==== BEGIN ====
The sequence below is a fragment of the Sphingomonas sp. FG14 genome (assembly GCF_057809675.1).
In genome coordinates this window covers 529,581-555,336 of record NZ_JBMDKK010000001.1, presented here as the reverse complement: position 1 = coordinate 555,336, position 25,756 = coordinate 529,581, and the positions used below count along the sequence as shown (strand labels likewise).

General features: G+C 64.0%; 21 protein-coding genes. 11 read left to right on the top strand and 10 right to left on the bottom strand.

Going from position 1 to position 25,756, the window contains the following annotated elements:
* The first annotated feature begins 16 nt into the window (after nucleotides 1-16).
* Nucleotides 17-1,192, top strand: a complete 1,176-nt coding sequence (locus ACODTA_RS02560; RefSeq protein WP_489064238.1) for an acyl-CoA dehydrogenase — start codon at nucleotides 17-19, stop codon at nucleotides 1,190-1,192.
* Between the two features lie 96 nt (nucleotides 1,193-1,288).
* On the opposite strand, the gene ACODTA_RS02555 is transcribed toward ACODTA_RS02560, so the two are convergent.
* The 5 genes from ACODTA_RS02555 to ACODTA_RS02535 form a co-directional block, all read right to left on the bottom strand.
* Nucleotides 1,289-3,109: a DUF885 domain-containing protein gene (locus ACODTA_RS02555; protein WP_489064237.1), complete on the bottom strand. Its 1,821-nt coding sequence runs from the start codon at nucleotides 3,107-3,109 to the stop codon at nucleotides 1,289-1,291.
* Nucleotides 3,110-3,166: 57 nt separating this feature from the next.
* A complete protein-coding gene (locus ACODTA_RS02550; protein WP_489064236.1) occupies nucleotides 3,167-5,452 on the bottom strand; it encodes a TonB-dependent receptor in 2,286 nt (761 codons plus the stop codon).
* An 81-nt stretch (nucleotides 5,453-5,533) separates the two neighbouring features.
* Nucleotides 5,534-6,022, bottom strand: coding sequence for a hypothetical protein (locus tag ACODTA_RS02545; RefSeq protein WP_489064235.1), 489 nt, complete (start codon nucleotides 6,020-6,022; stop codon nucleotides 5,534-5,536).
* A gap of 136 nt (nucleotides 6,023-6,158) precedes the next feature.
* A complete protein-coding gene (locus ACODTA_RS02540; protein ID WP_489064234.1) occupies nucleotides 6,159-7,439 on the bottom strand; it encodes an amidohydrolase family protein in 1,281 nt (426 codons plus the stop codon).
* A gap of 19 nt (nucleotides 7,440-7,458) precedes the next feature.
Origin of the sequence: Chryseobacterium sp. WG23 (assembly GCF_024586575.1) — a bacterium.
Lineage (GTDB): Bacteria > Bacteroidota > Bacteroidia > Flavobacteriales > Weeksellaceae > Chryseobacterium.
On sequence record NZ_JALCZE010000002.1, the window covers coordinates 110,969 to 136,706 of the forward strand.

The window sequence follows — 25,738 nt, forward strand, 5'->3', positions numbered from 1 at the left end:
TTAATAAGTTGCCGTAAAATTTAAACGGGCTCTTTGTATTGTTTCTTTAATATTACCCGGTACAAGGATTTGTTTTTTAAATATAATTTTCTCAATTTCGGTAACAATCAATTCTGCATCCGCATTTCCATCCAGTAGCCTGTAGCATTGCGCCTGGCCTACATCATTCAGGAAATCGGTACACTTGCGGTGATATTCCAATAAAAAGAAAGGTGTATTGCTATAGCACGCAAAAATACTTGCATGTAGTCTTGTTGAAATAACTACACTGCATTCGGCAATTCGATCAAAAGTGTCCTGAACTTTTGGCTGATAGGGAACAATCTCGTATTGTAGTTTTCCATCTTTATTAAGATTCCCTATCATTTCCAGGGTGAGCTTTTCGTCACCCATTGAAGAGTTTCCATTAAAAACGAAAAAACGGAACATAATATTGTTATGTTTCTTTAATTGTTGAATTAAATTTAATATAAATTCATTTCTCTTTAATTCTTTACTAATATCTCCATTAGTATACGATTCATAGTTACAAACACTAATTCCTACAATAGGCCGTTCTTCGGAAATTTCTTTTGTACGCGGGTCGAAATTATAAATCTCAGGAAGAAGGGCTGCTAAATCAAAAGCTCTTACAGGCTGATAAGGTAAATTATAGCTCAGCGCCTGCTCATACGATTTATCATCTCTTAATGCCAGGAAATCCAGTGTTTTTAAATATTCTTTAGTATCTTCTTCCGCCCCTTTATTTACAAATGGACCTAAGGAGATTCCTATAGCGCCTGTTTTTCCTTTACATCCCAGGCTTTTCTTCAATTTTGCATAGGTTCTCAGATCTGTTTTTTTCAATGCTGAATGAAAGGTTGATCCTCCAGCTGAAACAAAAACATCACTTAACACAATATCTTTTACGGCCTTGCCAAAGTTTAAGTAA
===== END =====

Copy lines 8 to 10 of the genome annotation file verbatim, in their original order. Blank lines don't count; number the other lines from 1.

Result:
* On the opposite strand, the gene ACODTA_RS02555 is transcribed toward ACODTA_RS02560, so the two are convergent.
* The 5 genes from ACODTA_RS02555 to ACODTA_RS02535 form a co-directional block, all read right to left on the bottom strand.
* Nucleotides 1,289-3,109: a DUF885 domain-containing protein gene (locus ACODTA_RS02555; protein WP_489064237.1), complete on the bottom strand. Its 1,821-nt coding sequence runs from the start codon at nucleotides 3,107-3,109 to the stop codon at nucleotides 1,289-1,291.